Feds to End Premium Fix for Medicare-ACA Exchange Double Dippers

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Source: ThinkAdvisor

The agency that runs Medicare is phasing out a rescue effort aimed at consumers who signed up for Affordable Care Act (ACA) public exchange plans when they should have signed up for Medicare Part B physician and outpatient services coverage.

The Centers for Medicaid and Services (CMS) says it will cut off eligibility for the fix for ACA exchange plan users with Medicare Part B problems June 30, 2020.

The fix can help Medicare plan clients who were using ACA exchange plans in place of Medicare Part B coverage, then sign up for Medicare Part B coverage late.

When those clients sign up for Medicare Part B coverage, CMS will waive the Medicare Part B late enrollment penalty.

Medicare Basics

The Medicare Part A hospitalization plan pays enrollees’ hospital bills.

Most people who have lived and paid taxes in the United States for many years have paid enough into the system that they qualify to enroll in Medicare Part A coverage without paying any additional premiums.

The Medicare Part B program, which covers physicians’ bills, outpatient services and some other health care costs, is a voluntary insurance program. Most consumers have to pay a monthly premium to get Part B coverage.

The standard Medicare Part B premium for 2019 is $135.50 per month, or $1,626 per year.

Consumers who age into Medicare Part A hospitalization coverage, then sign up of for Medicare Part B coverage late, may have to pay a Medicare Part B late enrollment penalty. For consumers who don’t qualify for exceptions, the late enrollment penalty adds 10% of the standard premium amount to a consumer’s annual Medicare Part B bill.

If, for example, Jane Doe put off signing up for Medicare Part B coverage for two years, had no special exemptions, and fit in the income guidelines for paying the standard premium, she would pay 20% more than the standard 2019 premium for 2019 Medicare Part B coverage, or $1,951.20 per year.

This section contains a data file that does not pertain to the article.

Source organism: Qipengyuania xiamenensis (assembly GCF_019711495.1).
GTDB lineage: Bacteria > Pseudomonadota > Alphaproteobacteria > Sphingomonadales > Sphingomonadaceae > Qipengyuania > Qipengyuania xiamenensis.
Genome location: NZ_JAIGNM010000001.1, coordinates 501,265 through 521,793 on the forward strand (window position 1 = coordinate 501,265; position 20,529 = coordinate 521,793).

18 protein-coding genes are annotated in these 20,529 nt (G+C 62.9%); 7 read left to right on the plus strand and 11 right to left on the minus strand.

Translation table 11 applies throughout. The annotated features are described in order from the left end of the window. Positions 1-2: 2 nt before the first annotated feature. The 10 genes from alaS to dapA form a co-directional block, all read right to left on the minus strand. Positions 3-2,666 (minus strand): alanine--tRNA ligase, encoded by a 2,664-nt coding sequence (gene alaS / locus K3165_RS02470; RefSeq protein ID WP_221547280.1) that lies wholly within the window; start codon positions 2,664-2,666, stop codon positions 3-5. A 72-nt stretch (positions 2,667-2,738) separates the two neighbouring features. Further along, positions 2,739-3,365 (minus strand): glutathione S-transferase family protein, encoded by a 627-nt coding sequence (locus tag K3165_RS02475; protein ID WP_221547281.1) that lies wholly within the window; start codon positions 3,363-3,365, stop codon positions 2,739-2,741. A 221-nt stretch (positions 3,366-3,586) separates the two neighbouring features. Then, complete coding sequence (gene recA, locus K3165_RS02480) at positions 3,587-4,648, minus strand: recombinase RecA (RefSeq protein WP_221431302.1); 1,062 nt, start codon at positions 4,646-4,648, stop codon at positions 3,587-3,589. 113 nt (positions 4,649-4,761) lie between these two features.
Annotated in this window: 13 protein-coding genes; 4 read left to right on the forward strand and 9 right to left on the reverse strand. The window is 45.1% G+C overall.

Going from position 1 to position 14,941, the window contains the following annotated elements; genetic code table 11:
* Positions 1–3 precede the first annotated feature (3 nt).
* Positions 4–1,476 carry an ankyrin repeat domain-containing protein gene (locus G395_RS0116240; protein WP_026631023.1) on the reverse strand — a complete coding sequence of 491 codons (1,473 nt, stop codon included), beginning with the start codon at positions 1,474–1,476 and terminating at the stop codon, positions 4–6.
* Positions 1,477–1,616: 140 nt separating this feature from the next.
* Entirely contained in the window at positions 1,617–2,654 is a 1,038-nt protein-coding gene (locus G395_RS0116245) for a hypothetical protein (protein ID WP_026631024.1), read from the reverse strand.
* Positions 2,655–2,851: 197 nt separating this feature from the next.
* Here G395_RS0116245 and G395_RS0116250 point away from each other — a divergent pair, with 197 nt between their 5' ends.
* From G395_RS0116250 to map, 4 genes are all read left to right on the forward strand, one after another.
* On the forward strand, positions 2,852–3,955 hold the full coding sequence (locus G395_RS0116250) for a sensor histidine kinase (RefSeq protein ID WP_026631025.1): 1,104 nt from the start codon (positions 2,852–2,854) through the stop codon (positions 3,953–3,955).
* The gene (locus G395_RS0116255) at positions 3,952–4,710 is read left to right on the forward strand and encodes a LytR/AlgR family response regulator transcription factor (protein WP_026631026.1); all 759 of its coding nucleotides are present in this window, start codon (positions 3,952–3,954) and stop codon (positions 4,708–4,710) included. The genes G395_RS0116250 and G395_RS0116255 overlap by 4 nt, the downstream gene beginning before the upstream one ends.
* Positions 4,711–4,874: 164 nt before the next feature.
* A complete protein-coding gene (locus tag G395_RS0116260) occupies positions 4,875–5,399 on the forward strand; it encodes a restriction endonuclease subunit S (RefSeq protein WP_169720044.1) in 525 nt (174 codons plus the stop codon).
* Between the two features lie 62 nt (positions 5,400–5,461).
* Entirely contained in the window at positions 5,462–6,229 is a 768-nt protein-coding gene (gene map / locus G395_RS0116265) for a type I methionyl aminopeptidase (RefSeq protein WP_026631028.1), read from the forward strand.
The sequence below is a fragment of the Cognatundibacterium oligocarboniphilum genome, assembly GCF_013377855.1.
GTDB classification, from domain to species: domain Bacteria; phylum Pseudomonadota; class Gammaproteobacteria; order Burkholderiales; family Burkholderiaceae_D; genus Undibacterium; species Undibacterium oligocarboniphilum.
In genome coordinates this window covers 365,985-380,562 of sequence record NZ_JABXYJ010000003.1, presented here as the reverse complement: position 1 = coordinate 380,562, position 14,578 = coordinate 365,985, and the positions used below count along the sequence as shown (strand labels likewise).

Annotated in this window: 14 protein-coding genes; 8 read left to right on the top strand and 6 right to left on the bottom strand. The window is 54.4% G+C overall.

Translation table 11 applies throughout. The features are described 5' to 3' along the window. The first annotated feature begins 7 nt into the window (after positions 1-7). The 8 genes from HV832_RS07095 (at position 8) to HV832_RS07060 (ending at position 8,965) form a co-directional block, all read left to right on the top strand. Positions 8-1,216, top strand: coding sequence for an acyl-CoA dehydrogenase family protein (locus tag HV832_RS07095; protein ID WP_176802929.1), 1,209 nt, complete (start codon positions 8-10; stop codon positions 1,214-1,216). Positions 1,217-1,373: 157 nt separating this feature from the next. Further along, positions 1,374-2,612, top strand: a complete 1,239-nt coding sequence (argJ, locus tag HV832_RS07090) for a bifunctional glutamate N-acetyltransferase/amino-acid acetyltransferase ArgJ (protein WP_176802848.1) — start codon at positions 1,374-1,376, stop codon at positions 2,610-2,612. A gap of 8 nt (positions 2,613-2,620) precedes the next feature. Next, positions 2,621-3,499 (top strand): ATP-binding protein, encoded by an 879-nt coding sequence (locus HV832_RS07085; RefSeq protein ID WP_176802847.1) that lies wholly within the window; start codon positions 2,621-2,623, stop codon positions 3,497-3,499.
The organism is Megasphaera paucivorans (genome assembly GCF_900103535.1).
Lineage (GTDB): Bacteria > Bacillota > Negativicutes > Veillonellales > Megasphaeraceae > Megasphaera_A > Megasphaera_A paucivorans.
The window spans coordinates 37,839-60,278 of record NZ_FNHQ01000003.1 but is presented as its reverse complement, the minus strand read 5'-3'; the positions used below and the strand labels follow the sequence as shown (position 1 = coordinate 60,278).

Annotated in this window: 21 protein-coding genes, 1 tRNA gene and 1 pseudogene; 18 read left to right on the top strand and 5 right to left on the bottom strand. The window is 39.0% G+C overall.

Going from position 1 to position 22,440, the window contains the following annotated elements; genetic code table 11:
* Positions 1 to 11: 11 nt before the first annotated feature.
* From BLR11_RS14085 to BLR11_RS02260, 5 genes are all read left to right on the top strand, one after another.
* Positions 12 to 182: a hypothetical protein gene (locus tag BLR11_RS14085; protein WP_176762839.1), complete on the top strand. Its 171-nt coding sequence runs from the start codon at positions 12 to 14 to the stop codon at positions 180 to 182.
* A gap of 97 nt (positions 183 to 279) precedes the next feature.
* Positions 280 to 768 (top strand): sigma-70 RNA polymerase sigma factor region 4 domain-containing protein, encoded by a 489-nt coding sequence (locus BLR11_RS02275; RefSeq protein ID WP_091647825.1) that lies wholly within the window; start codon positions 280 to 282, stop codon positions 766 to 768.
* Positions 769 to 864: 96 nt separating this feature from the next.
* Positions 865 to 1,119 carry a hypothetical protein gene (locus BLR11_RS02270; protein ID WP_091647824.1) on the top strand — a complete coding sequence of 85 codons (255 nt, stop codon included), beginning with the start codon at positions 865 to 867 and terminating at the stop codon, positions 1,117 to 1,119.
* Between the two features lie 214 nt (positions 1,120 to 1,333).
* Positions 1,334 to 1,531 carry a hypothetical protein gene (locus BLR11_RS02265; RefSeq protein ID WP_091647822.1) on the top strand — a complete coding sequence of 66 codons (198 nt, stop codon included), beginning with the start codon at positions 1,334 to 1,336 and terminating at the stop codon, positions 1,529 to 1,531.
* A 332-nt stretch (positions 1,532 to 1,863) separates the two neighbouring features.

The Double Dipper Problem

Starting in 2014, the ACA public exchange system gave people a way to use federal premium tax credit subsidies to buy standardized health plans, from commercial health insurers, through a web-based health insurance supermarket.

Congress and regulators in Washington have created many rules designed to keep people from combining ACA exchange plan coverage with other types of coverage. One reason was to save ACA premium tax credit money, and another was to keep ACA exchange plan coverage from crowding out other types of coverage.

People with Medicare Part A coverage, including people who get Medicare coverage through Medicare Advantage plans, can buy coverage through an ACA exchange program, such as HealthCare.gov or Covered California, but they can’t use an ACA premium tax credit to pay for the coverage.

Some people with Medicare Part A coverage have used ACA premium tax credits to pay their ACA exchange plan bills.

The CMS fix can help Medicare-ACA exchange plan double dippers with Medicare Part B late enrollment penalties once they sign up for Medicare Part B coverage.

The Internal Revenue Service may ask double dippers who used ACA tax credits to pay for their exchange plan coverage to pay back the tax credits. The CMS fix won’t help double dippers with IRS tax credit repayment bills.

Why CMS Has Offered the Fix

CMS believes that many of the double dippers didn’t understand what signing up for Medicare Part B late would do to their Medicare Part B premiums.

The End of the Fix

CMS note that it will still help people who double dipped before June 30, 2020, even if they ask for help after that.

But the agency says it’s now phasing out the fix and giving consumers more information about the effects of delayed enrollment in Medicare Part B.

The Medicare Rights Center, a nonprofit advocacy group based in New York, said in a statement about the CMS announcement that CMS could have cut off access to the fix earlier.

About 80 state and national organizations had asked CMS to extend the elibility period for the fix, the center said.

Efforts to improve consumer education about the effects of a Medicare Part B enrollment delay should also help, the center said.

Implications for Agents

The center may have set an example for how Medicare agents can use the CMS announcement to reach out to consumers.

The center sent out a helpful announcement explaining what CMS did.

At the end of the announcement, the center included a “call to action” suggesting that consumers call its own toll-free number or state organizations for more information.

The center also gave the toll-free numbers for the State Health Insurance Program locator service and for the Social Security Administration, the agency responsible for answering Medicare Part B enrollment questions.


A link to information about how to help Medicare Part A enrollees who end up in exchange plans is available here.

Information about the Medicare Part B late enrollment penalty is available here.

Last Updated 05/27/2020

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